When my wife and I welcomed our daughter, Violet, into this world four years ago, we were as nervous as any brand new parent ever is.
Would we be able to love her enough? Would little Violet like us? And, oh man, what if she liked one of us better than the other one?!
We psyched ourselves out at times as we tossed every possible scenario at the wall of improbability. It's almost a rite of passage in a way, I think. As freshman moms and dads we almost need to scare ourselves into understanding that things will be okay, if that makes any sense.
Our baby daughter arrived safe and sound, thankfully, and the next two years were everything they were supposed to be: awesome and trying and beautiful and funny and tough. But they were never ever bad; and we were never ever at a loss with how to go forward, since we did what a zillion parents have done before us and trusted our instincts and had faith in our gut feelings.
And then a funny thing happened. Violet grew older, she turned into a toddler. Having a baby (and then having another one on the way when our daughter was 2) had found us concentrating our lives on baby stuff and baby ways. So, when out of nowhere our little girl began to mature and go through a wild amount of changes, it took us quite by surprise.
So, I though it would be cool to take a little look back at a few things that blew my mind in wonderful ways when our baby became a toddler:
I don't care what anyone ever says, watching your own child begin to speak a language is one of the greatest human experiences going. It is a first step toward this great big world of independence and possibility that awaits every little boy and girl. I hesitate to call it magic, because that word may be the wrong one scientifically speaking, but what the heck.
IT IS MAGIC!
For Violet, it didn't hurt that her first word was 'Dad' (moms: please note that this is very common and I think it has more to do with the ease of the word rather than a favorite parent!), and before long, by two-and-a-half, each and every day was a new adventure in vocabulary and super-charming pronunciation. Trust me when I tell you that hearing your little one saying simple stuff like "I wike chocwit!" and "Mommy wuvs me!" will rock your world in ways you never thought possible.
A word of warning to first time parents. Babies are cute, but they are stunningly void of affection for the most part. It's not their fault, of course; they're babies, after all, and their world consists of eating and sleeping and pooping. (Kind of like a college kid when you think about it, huh?) So, don't expect a lot of hugging or kissing or any of that stuff when your bambinos are still very young.
I dealt with that and got used to it too.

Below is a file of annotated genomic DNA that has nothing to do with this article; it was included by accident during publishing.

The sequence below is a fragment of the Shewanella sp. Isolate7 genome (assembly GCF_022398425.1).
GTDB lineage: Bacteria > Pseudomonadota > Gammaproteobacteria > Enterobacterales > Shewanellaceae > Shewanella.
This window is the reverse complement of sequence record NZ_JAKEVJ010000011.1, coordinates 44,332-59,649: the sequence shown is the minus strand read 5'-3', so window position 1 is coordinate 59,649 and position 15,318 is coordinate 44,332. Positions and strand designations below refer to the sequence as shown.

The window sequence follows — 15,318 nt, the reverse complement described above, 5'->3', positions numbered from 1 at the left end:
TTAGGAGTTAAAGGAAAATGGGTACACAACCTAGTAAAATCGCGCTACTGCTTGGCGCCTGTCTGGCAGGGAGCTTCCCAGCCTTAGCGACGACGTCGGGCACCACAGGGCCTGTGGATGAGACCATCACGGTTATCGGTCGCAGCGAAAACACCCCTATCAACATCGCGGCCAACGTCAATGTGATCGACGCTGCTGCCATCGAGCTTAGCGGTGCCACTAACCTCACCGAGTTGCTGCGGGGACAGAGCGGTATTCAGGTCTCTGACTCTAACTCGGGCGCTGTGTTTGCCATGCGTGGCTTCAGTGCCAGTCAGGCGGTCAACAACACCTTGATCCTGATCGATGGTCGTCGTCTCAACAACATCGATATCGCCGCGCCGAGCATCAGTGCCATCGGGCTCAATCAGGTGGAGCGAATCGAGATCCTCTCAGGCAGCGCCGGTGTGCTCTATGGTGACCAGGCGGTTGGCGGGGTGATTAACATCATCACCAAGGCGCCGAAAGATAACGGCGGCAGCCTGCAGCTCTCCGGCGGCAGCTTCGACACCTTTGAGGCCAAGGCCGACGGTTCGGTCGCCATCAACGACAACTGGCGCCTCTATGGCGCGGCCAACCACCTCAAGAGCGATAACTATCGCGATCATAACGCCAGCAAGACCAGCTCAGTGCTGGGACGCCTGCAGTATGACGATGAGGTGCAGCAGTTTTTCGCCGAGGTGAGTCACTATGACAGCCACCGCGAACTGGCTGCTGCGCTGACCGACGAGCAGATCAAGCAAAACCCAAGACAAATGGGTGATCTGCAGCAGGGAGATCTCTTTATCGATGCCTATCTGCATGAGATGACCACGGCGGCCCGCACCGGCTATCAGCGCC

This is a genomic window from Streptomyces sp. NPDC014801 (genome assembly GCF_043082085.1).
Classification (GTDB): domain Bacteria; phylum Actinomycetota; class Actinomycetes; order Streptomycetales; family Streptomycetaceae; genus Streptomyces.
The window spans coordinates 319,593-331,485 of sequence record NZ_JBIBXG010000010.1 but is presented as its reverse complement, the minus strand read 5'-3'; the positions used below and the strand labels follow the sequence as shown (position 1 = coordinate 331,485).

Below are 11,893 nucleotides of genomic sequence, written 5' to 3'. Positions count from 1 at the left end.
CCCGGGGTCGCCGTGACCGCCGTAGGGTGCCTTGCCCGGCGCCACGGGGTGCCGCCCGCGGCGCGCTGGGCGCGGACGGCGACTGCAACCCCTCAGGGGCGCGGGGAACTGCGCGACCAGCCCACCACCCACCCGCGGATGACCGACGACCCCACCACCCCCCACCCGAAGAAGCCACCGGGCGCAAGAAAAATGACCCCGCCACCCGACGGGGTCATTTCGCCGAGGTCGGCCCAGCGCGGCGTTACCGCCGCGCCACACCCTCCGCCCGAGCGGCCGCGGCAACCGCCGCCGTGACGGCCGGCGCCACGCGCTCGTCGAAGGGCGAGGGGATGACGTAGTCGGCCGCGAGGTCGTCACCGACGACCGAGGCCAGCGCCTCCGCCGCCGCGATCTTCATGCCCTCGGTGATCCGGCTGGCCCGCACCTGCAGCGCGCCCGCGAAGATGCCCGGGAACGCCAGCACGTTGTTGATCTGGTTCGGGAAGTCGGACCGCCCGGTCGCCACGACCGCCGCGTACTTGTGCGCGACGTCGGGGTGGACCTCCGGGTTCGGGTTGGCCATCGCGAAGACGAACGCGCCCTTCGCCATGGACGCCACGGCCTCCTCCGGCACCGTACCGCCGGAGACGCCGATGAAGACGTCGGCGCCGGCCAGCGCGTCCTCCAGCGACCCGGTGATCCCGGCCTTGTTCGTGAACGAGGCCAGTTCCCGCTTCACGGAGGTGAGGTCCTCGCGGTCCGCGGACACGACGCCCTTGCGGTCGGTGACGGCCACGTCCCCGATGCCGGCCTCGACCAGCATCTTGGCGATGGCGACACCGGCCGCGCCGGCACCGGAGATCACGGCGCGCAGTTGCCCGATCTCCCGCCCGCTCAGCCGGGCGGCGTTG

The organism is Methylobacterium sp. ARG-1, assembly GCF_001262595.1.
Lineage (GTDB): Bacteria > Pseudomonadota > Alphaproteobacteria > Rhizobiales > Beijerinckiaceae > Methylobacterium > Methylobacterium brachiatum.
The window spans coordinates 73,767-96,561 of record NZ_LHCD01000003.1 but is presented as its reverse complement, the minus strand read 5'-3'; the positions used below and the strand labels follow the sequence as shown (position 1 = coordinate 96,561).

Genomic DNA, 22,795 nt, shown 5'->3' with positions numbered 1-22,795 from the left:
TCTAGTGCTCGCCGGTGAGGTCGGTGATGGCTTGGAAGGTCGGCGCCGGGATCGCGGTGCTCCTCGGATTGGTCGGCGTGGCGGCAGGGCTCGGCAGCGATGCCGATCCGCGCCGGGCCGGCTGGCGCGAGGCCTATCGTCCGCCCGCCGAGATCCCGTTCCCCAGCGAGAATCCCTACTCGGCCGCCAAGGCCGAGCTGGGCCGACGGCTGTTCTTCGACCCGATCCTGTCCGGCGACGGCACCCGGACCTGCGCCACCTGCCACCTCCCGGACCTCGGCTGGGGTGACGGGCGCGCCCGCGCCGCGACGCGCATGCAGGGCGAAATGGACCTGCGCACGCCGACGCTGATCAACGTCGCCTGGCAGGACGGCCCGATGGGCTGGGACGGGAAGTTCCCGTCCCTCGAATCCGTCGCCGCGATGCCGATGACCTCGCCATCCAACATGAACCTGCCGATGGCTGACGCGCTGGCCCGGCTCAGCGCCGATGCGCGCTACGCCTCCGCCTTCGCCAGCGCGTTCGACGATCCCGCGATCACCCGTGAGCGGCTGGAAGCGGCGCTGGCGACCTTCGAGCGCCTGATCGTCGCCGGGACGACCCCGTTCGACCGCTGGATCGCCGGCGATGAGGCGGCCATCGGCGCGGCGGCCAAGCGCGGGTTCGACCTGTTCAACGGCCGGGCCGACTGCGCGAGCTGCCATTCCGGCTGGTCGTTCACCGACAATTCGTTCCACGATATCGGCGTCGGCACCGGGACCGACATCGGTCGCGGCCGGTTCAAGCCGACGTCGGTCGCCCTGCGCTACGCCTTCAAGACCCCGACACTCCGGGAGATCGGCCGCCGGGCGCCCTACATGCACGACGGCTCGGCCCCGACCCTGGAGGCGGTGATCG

So, it came as super cool surprise when my daughter morphed into a toddler and suddenly couldn't wait to give mom and dad hugs and kisses. It was like a long one-sided courtship in which I had been the sole suitor was turned on its ear one day; the object of my affection was transformed before my very eyes from a milk-chugging carpet-crawling uninterested Ice Princess into the sweetest most loving cuddler I've ever known.
So, stay the course, people, and just know that more affection than you can manage is just around the corner from Babytown.
It's probably a genuine result of both talking and affection colliding during the toddler years, but the most surprising and beautiful thing that I have discovered as my kids hit 2 and 3 years old is that they actually become your best buddy pretty darn quickly.
I mean, sure, we can say that a baby is our best pal and there is a part of us that really means it, but let's be honest here, okay. It's nearly impossible to find much in common with a nine-month-old and babies are the worst most self-centered conversationalists this side of the sun.
Thus, it came as both shockingly unexpected and incredibly welcome when my daughter began talking up a blue streak, climbed up on the couch, plopped down next to me, and looked me in the eye as she told me that we should watch Dora the Explorer together. Right now.
It was the beginning of a great adventure, one which I hope will never ever end, really. We laugh at cartoons and stare in awe at animal shows. We sit and read Dr. Seuss together, chatting up each other like two caffeinated seniors in the diner. We eat popcorn out of the same bag and make animal noises together.
In all honesty, I never saw any of this coming.
Which is exactly the way it should be.